This paper investigates an asymmetric duopoly model with R&D competition and product positioning. We find that an inefficient (small) firm may engage in R&D more intensively than an efficient (large) firm in spite of economies of scale in R&D activities. Contrary to the findings of previous studies, competition is more likely to have a positive effect on the investments of the small firm than on those of the large firm. We also find that improving the efficiency of the inefficient firm can reduce both social and consumer surplus.
It is known that if the number of entering firms is endogenous (free entry markets), privatization is not necessarily welfare neutral in mixed oligopolies under a uniform production subsidy policy. We revisit this problem by considering another policy tool, the output floor regulation. We investigate three free entry models with different time structures, a Cournot and two Stackelberg models. We find that neutrality is restored in free entry markets under the optimal output floor regulation, regardless of the time structure.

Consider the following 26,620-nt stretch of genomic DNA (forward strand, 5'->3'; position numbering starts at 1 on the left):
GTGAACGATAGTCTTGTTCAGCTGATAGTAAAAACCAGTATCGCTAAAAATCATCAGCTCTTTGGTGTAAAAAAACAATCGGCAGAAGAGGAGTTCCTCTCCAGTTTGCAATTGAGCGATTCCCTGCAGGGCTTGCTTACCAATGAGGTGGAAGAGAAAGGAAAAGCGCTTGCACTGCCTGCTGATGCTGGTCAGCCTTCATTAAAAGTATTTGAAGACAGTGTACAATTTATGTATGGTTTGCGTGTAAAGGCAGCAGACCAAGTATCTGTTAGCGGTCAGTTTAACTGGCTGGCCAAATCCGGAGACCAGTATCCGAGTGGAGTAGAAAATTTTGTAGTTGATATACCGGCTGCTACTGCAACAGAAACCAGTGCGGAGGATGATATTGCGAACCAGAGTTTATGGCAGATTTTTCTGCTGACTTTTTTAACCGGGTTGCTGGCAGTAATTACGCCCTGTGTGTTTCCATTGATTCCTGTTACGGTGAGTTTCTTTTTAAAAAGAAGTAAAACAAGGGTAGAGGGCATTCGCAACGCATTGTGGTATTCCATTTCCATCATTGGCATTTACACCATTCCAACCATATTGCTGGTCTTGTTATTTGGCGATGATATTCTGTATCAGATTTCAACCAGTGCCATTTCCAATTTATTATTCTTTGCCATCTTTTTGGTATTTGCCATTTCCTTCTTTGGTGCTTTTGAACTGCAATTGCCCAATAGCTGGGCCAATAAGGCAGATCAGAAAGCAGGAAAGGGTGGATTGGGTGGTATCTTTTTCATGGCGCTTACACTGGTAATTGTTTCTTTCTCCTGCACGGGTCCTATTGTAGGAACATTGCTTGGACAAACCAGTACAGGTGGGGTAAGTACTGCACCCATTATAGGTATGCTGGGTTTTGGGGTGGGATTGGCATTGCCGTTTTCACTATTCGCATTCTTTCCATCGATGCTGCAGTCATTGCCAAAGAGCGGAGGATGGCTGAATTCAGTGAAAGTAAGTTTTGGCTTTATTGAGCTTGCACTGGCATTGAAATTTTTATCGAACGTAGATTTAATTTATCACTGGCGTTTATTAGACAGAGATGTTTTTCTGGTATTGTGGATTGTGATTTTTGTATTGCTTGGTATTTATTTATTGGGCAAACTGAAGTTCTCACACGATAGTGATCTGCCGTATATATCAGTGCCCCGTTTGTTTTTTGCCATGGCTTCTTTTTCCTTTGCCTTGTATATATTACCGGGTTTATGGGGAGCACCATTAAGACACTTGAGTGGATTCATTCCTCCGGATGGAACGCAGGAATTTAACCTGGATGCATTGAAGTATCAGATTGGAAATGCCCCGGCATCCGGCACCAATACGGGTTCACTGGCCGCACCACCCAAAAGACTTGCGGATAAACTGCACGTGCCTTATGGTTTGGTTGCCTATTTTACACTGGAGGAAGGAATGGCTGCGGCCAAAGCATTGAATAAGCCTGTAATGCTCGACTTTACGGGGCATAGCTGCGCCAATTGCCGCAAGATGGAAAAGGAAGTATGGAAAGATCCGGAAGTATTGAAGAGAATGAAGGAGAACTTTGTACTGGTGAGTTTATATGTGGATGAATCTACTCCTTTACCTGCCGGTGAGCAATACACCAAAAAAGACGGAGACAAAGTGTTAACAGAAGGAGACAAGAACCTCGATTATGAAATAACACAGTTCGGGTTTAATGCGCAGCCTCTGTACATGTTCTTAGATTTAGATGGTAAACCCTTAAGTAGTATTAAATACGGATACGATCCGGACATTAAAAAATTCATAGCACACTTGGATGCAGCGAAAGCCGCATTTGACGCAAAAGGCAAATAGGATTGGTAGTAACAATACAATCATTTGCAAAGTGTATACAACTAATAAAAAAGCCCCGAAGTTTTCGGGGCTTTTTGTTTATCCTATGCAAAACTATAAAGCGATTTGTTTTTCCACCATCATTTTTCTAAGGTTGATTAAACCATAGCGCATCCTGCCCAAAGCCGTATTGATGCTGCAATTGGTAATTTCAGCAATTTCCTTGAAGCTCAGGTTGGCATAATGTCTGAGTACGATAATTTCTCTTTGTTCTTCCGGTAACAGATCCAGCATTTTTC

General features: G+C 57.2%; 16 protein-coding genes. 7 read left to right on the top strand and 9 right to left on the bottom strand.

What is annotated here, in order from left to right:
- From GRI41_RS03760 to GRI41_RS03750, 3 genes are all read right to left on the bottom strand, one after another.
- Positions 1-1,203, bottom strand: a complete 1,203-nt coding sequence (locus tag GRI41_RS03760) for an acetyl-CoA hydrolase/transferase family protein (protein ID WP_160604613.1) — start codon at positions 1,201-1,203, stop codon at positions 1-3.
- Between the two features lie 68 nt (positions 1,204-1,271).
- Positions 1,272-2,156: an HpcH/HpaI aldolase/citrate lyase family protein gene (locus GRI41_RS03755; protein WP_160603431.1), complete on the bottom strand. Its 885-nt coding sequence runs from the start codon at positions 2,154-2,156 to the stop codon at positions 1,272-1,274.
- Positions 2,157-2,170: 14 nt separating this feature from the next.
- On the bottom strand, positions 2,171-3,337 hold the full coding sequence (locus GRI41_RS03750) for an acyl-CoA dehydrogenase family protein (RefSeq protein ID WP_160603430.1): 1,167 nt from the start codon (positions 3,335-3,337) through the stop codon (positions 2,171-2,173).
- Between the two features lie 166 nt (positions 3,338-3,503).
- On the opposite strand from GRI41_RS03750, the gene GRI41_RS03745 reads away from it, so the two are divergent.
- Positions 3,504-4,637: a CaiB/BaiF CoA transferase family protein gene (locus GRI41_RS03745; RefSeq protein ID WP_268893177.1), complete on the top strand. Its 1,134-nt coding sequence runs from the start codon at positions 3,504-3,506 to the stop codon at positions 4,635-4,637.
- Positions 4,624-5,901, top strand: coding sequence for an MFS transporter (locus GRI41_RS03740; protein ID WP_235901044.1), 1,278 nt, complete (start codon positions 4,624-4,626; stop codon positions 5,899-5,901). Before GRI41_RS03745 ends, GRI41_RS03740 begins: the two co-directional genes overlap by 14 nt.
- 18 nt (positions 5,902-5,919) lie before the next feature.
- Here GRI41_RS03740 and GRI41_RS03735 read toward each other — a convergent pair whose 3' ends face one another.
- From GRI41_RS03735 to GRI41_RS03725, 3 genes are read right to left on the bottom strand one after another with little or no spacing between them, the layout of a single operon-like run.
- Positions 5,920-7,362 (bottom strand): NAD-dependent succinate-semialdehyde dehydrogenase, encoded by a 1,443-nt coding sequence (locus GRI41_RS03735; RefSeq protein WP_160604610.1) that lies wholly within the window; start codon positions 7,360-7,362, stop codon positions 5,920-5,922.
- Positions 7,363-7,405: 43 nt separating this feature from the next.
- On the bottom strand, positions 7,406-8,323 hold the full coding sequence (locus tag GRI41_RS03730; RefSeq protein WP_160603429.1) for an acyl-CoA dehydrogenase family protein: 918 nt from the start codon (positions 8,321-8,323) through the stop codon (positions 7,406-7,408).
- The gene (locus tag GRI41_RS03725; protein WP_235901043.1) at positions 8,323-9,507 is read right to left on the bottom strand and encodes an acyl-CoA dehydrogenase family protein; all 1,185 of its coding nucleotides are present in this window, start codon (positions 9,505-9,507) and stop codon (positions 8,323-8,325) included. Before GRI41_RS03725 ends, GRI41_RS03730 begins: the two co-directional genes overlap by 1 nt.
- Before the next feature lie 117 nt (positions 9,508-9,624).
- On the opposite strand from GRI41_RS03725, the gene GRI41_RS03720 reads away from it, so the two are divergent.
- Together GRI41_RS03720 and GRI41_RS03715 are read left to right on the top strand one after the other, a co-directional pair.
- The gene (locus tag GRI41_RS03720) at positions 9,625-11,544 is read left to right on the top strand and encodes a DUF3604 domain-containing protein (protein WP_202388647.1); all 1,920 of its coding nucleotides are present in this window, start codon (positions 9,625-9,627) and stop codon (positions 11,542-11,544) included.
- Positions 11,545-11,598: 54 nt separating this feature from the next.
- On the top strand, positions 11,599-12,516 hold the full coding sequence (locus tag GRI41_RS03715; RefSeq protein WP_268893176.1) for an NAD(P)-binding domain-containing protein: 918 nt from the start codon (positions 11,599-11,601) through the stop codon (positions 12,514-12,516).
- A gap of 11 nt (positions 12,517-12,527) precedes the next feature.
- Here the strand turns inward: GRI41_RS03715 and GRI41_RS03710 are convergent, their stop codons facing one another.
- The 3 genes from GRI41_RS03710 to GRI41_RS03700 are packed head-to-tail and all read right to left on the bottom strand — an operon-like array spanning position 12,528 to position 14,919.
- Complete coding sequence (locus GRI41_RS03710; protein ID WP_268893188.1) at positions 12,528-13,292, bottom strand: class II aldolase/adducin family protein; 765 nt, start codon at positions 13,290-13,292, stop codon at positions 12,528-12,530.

We investigate a Stackelberg oligopoly model in which m leaders and followers compete. We find an important welfare effect that relates to anti-monopoly policies when we move from the Cournot model () to the Stackelberg model: Exchanging a small number of Cournot firms for Stackelberg followers always improves welfare under moderate conditions. This contrasts with the welfare effect that can reduce welfare when a small number of Cournot firms are exchanged for Stackelberg leaders. The key result behind this asymmetry is the contrasting limit results in the cases where m converges to N and m converges to 0. We also discuss the optimal number of leaders and the integer constraint for the number of firms.